But the third episode hints that despite some clumsy teething troubles in part 1 and 2 – especially some murky world building around the Klingons, who now seem to have a weird Egyptian Death Cult thing going on (and also seem to be big fans of the over-opulent production design on The Chronicles of Riddick) – Star Trek: Discovery may be on to something, especially in the way it’s pushing its main character into some really difficult and challenging directions. Episode 3 also makes it clear why episodes 1 and 2 were kind of a self-contained ’set-up’ story, because all the heavy lifting done there really pays off. Sonequa Martin-Green is doing impressive work in the lead role, Doug Jones is wonderful as Saru, and this is the kind of story we haven’t seen before in Star Trek. There’s a long way to go – whether episode 3 points to how good the show could be or just turns out to be a quality blip remains to be seen.

For now, though, while I’ve never been a ‘true’ Star Trek fan, I’m enjoying Discovery, and I’m glad that there still seems to be room in today’s TV environment for a return to Trek’s intellectual and humanistic (if occasionally clunky) space adventuring.

Breaking The Loop

Dark Souls III made me want to stop playing computer games.

This was not in the predictable, ‘It was too difficult’ sense. The Dark Souls games (and their ‘sister’ game Bloodborne) are ferociously exacting in terms of gameplay and difficulty, but I didn’t give up part way through Dark Souls III. I ‘summoned in’ help frequently, using the online cooperative play that makes Souls games a weirdly honourable and fun place to be (especially for such bleak, punishing environments), and I didn’t actually make it through a single boss on my own, but I still battled my way through the entirety of the base game of Dark Souls III, and had an excellent, thrilling time.

And then I stopped. And I haven’t really started again. It was while I was playing Dark Souls III that it really hit me how addicted I sometimes get to computer games. It’s understandable why they can offer such an escape from the real world when life is full of stress and long-term complications that aren’t easily solved. Games can give you easily quantifiable goals, with concrete rewards – gameplay loops that reinforce your urge to keep going, to solve problems, to get past that puzzle or to defeat that boss. Games have helped me a lot at times – my girlfriend’s two-week hospital stay in October 2016 (thanks to a nasty bout of appendicitis) was made more bearable by spending much of my free time burying myself in the game Middle Earth: Shadow of Mordor, running around leaping off high buildings and killing Orcs by the barrel-load. But suddenly, I could feel how much I needed that regular sense of reinforcement, that sense of achievement, especially in a game like Dark Souls, where exploration, puzzle-solving and combat are all mixed together into a heady stew.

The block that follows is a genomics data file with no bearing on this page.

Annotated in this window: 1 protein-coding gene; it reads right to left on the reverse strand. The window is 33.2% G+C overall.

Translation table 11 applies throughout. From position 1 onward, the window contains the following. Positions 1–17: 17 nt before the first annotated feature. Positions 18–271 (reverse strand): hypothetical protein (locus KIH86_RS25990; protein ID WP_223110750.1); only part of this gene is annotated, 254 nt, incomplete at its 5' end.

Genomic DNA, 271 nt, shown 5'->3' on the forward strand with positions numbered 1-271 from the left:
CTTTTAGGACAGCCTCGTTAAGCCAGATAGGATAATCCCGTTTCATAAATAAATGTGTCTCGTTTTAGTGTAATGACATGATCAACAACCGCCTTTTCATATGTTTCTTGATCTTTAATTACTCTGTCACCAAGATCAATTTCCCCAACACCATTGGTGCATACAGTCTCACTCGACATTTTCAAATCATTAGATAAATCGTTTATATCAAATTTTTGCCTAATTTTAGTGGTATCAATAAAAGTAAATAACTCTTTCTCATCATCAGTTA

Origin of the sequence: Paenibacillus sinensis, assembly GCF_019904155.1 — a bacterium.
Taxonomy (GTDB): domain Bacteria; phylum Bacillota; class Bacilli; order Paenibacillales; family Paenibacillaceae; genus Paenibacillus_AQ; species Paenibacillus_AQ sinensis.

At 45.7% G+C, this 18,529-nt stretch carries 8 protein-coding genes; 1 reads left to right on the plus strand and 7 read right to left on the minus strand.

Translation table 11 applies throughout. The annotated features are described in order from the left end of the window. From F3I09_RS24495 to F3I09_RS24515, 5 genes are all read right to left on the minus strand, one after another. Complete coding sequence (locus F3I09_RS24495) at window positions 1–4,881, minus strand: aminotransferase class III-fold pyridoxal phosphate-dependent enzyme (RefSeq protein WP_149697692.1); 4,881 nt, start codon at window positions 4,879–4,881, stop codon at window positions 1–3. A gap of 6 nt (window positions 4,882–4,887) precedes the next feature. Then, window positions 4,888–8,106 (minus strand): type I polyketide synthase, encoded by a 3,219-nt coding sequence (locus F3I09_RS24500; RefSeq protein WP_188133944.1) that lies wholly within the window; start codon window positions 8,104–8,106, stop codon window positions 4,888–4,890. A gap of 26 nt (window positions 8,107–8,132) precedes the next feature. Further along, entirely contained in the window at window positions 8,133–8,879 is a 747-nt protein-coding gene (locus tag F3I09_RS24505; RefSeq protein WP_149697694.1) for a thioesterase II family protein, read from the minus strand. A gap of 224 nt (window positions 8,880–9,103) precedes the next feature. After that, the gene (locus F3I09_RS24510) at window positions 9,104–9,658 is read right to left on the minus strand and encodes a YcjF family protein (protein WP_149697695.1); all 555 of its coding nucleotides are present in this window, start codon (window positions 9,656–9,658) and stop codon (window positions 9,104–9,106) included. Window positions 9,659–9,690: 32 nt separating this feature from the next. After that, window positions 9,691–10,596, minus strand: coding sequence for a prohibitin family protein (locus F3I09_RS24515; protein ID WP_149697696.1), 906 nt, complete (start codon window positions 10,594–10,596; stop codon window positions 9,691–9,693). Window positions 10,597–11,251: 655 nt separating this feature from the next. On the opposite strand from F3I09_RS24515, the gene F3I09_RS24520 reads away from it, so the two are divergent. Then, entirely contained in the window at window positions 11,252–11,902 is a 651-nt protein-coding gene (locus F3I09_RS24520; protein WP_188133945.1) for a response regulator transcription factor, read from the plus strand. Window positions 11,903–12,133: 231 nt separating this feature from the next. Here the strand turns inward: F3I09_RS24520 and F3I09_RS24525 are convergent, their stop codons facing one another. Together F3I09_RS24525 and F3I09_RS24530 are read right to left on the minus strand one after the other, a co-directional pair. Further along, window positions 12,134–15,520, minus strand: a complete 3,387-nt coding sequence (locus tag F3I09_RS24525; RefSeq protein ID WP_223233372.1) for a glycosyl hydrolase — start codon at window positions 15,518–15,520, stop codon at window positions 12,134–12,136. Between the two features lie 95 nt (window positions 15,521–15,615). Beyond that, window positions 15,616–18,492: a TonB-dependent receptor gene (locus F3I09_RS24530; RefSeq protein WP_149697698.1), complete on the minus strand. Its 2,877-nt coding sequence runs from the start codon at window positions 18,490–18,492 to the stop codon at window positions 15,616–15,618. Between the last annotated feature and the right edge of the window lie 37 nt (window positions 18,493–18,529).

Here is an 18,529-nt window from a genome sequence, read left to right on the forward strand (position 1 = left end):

So I stopped. And despite a number of times when I’ve been tempted, I still haven’t properly picked up another game, after almost three months. I’ve been recently much more aware of my use of time, and I’ve been trying to organise myself better, to use the time that I have available in a better way. I want to get more done, I want to achieve things in life – and buying another massive computer game like, say, Horizon: Zero Dawn feels like too much of a time sink in terms of commitment. I’ve regularly gone through phases and obsessions before, but never one that’s ended quite so abruptly, and never one that I’ve felt so reticent and tentative about starting again. I’m not saying that I’m turning my back on games, or selling my PS4 – I still like knowing that I have the opportunity to play if I want to. And I may play some gentle, casual stuff that doesn’t eat massive chunks of my life. But for now, I think I’m going to be keeping my distance from games, at the least until my life is a little less crazy.

My Game of 2016: The Witness

I haven’t blogged for a while, and I’ve got no inclination to add to the endless selection of ‘2016 was awful’ posts. There were distinct ups and downs to 2016, but I want to talk about my favourite game of 2016, one that I’ve recently returned to playing.

2016 was, for me, an amazing year of games. On my first year of owning a PS4, I lucked into some very impressive games, some of which I played for over 100 hours, which is something I wasn’t expecting at all (my biggest gameplay total before was on the Mass Effect games, where I usually completed them after about 30 hours).

There was the open-world awesomeness of Metal Gear Solid V: The Phantom Pain, where narrative weirdness was through the roof and the endless possibilities and freedom for stealth were breath-taking. There was Uncharted 4, which matched bombastic blockbuster-style action with some surprisingly nuanced emotional storytelling, showing that there’s still new territory for big budget games to explore. And there was Bloodborne, a magnificent, terrifying ride through a world of Victorian Gothic horror that’s like nothing I’ve ever seen before, and which pulverised my nerves in a way that had me utterly addicted. I’d never played any of the Dark Souls series (of which Bloodborne is a ‘sister project’), and I’ve never felt anything quite like the thrilling joy and achievement of actually beating certain bosses in Bloodborne (Yes, Blood-Starved Beast, I’m looking at you.)